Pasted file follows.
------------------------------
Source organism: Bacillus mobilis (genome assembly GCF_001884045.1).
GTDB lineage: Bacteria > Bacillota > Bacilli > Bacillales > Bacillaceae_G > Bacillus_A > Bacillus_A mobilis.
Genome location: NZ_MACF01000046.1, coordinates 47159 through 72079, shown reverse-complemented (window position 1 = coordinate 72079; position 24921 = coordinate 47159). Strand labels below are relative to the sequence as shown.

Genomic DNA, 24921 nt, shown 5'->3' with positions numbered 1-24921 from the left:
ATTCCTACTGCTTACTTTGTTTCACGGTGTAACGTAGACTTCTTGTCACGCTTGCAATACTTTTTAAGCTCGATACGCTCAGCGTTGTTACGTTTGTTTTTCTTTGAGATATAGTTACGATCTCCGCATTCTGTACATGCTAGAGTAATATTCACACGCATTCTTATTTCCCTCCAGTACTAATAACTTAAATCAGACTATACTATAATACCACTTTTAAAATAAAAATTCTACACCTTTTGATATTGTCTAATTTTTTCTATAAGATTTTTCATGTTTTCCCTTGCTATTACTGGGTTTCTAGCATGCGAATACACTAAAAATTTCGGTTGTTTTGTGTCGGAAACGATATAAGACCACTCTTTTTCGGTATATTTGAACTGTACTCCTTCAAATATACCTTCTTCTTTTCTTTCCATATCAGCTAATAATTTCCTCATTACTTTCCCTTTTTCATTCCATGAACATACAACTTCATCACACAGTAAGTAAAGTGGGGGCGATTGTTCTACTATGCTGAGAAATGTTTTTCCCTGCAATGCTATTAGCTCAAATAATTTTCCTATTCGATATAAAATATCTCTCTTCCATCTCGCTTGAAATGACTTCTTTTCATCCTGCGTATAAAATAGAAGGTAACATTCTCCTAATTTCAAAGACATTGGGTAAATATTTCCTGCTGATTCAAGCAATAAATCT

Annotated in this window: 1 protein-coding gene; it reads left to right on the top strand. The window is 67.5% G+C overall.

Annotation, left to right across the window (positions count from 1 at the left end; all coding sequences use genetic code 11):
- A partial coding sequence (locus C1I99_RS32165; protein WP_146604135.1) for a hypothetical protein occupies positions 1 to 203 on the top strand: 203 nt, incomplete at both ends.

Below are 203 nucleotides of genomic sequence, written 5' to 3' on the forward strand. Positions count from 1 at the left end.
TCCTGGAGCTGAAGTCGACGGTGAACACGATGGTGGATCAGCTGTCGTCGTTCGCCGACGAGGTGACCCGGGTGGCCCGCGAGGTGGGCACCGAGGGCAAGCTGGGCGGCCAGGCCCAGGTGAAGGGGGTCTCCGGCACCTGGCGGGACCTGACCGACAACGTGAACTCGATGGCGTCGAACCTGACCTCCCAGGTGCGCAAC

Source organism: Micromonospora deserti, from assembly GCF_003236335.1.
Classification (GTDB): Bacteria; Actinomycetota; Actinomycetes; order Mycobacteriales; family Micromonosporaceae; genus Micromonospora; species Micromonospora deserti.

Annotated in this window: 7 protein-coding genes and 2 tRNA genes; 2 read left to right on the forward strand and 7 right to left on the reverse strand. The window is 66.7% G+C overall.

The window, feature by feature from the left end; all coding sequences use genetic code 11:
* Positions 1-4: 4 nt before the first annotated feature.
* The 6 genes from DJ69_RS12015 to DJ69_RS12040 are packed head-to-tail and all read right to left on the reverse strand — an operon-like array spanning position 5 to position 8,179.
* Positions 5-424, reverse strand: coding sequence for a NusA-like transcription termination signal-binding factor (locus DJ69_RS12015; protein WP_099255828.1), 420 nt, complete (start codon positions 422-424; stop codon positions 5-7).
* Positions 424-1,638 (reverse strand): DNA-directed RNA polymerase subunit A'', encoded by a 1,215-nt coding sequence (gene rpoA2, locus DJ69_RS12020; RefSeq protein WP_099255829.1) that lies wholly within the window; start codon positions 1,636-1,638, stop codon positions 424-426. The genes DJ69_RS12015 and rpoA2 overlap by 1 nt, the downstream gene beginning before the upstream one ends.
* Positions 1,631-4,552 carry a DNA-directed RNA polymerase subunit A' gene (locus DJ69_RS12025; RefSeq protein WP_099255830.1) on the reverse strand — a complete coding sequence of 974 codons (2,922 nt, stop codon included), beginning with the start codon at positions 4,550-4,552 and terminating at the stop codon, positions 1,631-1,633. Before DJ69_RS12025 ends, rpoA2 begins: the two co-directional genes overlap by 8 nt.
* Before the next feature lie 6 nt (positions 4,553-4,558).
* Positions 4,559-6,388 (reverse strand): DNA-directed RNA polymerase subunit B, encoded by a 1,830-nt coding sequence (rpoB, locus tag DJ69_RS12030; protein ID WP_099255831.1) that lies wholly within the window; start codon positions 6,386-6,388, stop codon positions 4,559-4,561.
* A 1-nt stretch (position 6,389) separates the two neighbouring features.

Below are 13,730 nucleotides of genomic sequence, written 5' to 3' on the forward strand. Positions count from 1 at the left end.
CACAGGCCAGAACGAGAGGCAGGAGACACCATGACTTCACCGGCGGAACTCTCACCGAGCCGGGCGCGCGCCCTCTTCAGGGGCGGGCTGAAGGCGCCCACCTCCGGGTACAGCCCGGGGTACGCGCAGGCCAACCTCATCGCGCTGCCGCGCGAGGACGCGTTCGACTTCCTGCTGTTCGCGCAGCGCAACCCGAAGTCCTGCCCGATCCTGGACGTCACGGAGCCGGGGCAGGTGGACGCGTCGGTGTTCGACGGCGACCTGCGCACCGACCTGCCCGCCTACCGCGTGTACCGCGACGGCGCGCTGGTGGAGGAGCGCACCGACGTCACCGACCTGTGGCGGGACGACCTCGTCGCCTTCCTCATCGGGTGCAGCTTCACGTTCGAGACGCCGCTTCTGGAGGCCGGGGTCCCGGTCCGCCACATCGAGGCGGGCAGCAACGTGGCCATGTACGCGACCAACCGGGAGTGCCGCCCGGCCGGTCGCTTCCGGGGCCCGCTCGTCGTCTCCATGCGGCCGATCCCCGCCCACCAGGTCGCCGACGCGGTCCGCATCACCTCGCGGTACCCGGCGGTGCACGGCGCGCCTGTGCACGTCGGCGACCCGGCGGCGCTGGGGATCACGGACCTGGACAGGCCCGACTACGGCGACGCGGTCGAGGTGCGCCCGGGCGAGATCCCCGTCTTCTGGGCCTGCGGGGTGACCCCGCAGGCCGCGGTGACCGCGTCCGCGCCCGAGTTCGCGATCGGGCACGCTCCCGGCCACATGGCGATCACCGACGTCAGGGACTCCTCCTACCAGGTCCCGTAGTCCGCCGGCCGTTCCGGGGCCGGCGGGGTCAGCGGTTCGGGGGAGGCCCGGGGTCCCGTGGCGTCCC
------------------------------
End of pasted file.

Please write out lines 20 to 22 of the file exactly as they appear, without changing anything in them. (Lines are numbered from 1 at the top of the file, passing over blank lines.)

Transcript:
* Before the next feature lie 6 nt (positions 4,553-4,558).
* Positions 4,559-6,388 (reverse strand): DNA-directed RNA polymerase subunit B, encoded by a 1,830-nt coding sequence (rpoB, locus tag DJ69_RS12030; protein ID WP_099255831.1) that lies wholly within the window; start codon positions 6,386-6,388, stop codon positions 4,559-4,561.
* A 1-nt stretch (position 6,389) separates the two neighbouring features.